] Rattle wrote:
] ] The election was bullshit. The Bush family has many
] ] ties to the Saudis. The Bush family makes money from war.
] ] The troops are the real victims, support the troops. Eat the
] ] rich.
] The first thing about this movie is that it didn't piss me off
] as much as I thought it would. Thats mostly because Moore's
] cheap shots didn't overpower his footage.
] Footage of soldiers in Iraq. Their attitudes. What life is
] like over there. Amputees. Innocent bystanders with their
] faces burned up. Mothers on both sides screaming at the camera
] over their lost children. People crying in fear. All of the
] horror of what is going on juxtaposed with the insolence of
] business development types who are salivating at the
] opportunities presented by an open Iraq. Juxtaposed with our
] stupid media coverage.
] You should see it because it is the raw war footage thats been
] missing from the television. If there is any point that Moore
] makes that I absolutely agree with, its that the giddy, sports
] fan coverage that the U.S. media gave of the invasion of Iraq
] was absolutely disgusting, absolutely disgusting, when held
] against the horrific reality of what was going on. It was
] death as a spectator event. Like the roman coliseum. When you
] see the reality of it held next to our news coverage, our
] attitudes, you will not think us such an advanced culture.
] The movie is worth seeing for that reason.
] Does Moore lie? Yes, he certainly does. He says most of the
] people in Congress haven't read the Patriot act. He says Iraq
] never murdered Americans. He says that most of Al'Q and the
] Taliban have escaped. He raises numerous conspiracy theories
] about Florida, including the implication that Fox News had
] something to do with it, without providing any proof. He makes
] the unqualified statement that people who died on 9/11 died
] "as the result of our actions." The insane leftist attitude
] that Al'Q are like children who can't be held responsible for
] the things they do.
] The movie, on the whole, presented, in a propagandistic way,
] the view that wealthy people are bad people and that poor
] people are good people. The audience blindly applauded on many
] occasions through the film upon being told, by Moore, what to
] think. Like sheep. It was even more disgusting to me that they
] had emotionally recovered from some of the footage enough to
] be excited about a statement and applaud it. The movie
] certainly did not leave me in any mood for applause.
] Is Moore wrong about everything? Most certainly not. Could you
] have sat in that room for 15 minutes, staring at the wall in
] fear, after being told that the United States was under
] attack? Is the business relationship between leaders of the
] US, England, and Saudi Arabia a good thing, in that it ensures
] a strong working relationship, or a bad thing, in that it is
] more important to those involved then the interests they've
] been elected to defend? Moore makes a compelling case that
] this relationship may be a significant conflict of interest.
] I do think its important people see this film.
Yes, it is important that people see this film. For us intellectual elite (cough cough) the message may seem little dumbed down, matching the tone of, say, the political pundits. Moore's "take it or leave it" interpretation of events is in fact a littl off-putting. But was I ever disgusted by the way the crowd reacted? Hell no.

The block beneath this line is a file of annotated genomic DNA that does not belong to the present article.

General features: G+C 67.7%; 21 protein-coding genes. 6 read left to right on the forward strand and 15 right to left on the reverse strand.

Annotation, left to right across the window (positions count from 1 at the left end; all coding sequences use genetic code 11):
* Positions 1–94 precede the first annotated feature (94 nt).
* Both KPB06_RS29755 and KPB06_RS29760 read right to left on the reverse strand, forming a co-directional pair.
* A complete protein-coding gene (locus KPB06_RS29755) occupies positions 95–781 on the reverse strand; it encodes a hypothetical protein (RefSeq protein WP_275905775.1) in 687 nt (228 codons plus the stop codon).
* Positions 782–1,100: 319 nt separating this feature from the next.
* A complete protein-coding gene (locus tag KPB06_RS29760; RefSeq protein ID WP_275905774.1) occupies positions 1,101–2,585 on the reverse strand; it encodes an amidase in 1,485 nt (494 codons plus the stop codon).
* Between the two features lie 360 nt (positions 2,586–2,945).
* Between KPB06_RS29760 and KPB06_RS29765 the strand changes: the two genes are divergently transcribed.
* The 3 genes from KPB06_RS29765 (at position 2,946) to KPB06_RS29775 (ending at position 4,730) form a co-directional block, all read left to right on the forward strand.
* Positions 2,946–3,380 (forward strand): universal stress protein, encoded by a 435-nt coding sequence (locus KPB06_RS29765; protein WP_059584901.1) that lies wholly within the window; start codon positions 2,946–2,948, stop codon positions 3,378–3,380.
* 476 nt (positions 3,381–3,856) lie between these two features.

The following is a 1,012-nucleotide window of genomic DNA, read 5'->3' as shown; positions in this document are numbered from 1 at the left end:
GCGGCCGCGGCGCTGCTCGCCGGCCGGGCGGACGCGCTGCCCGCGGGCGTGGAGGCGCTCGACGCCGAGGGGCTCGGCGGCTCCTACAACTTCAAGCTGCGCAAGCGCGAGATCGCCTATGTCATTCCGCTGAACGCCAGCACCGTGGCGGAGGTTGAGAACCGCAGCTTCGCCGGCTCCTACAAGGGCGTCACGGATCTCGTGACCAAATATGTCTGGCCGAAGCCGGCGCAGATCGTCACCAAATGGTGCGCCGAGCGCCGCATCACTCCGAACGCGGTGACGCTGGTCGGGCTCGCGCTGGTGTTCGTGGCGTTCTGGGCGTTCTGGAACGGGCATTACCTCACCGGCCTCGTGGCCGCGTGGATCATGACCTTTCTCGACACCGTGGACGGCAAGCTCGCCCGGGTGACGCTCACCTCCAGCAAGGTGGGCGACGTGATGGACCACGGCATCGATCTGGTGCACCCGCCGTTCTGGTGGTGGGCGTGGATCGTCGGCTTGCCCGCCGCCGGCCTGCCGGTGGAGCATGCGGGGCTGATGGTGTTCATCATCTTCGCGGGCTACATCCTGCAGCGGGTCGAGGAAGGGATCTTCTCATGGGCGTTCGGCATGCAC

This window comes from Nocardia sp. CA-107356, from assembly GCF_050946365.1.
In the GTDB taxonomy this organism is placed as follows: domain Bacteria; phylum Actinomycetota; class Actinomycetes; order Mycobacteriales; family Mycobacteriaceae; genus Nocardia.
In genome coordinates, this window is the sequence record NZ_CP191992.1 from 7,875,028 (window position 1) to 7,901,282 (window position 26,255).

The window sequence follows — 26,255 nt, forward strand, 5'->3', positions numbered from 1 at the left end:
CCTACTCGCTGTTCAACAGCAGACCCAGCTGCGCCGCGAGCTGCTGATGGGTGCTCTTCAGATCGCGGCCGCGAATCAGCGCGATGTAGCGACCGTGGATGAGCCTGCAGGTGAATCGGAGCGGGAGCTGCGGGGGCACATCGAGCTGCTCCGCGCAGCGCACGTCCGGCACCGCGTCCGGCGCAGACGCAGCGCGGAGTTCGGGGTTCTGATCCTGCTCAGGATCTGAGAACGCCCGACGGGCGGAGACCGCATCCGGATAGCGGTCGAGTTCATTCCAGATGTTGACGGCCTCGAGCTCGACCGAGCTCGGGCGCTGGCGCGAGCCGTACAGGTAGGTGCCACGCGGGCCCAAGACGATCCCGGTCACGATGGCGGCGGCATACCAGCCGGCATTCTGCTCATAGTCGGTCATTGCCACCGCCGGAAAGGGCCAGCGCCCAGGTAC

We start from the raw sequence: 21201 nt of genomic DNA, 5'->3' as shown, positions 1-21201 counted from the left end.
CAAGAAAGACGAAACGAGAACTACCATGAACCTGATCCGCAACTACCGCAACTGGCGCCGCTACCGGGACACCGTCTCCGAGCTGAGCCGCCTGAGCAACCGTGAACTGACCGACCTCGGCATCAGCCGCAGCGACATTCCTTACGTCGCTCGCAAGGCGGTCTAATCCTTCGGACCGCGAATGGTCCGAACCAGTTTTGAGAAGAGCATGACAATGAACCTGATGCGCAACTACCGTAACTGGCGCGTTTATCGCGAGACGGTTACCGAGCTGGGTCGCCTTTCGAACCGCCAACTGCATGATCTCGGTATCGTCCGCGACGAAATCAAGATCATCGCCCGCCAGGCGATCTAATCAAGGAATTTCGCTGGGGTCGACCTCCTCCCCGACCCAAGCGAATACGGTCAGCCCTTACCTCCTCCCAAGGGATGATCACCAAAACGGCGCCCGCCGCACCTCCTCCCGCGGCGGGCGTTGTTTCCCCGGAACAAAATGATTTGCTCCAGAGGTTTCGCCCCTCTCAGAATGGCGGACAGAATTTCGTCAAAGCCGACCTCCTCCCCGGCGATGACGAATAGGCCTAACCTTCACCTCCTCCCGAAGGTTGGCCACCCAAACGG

People clapped not because they so adored Moore, or because their friends were doing it. It was because for the past four years, statements like the one in this movie got you dirty looks and endless patronizing discussions ending in, "geez, do you WANT to get blown up by Sadam?" And now, here were ordinary people, grandmothers and even congressmen agreeing with what was in a lot of people's minds all along... we are being kept in the dark about something.
The endless disinformtion, or just the complete lack of skepticism from our media, meant that the headlines Moore flashes throughout the film were like new news. Maybe some people remembered them individually, but seeing all of these apalling events all together was pretty much horrifying.
Adding to the horror was the underlying assertion that, as usual, a big part of America's actions had to do with good old fashioned greed- an assertion that I found questionable even if it did make for clean answers to tough questions.
Its typical of Moore to throw in little anti-corporatism and class war rhetoric, and appropriate when you start to see a common thread: rich people on both sides are sitting pretty while poor people on both sides are gettig killed. However, I would not say that the message is as simple as poor= good, rich =bad. We are ALL implicated in the war crimes because we looked the other way. We allowed ourselves to be blinded by fear and racism. And we shut our mouths when people did speak out because we didn't want to offend our friends and neighbors.
And thats why people were clapping. They started to realize they weren't offending people, that a lot of people actually agreed! You can love your country and still love peace, you can question your government without questioning democracy. These truths seem so self-evident, but when's the last time you heard them being said while bunch of people clapped? I mean, aside from at Howard Dean rallies?
Yeah, I clapped. And if I go again I might find new things to clap about. Because even the movie made me sad, it strengthened my resolve. There is hope to get this bastard out of office if 300 people sitting in a movie theater are clapping when his policies get denounced. If just for that I'm glad I went.
RE: Fahrenheit 9/11 in 4 Sentences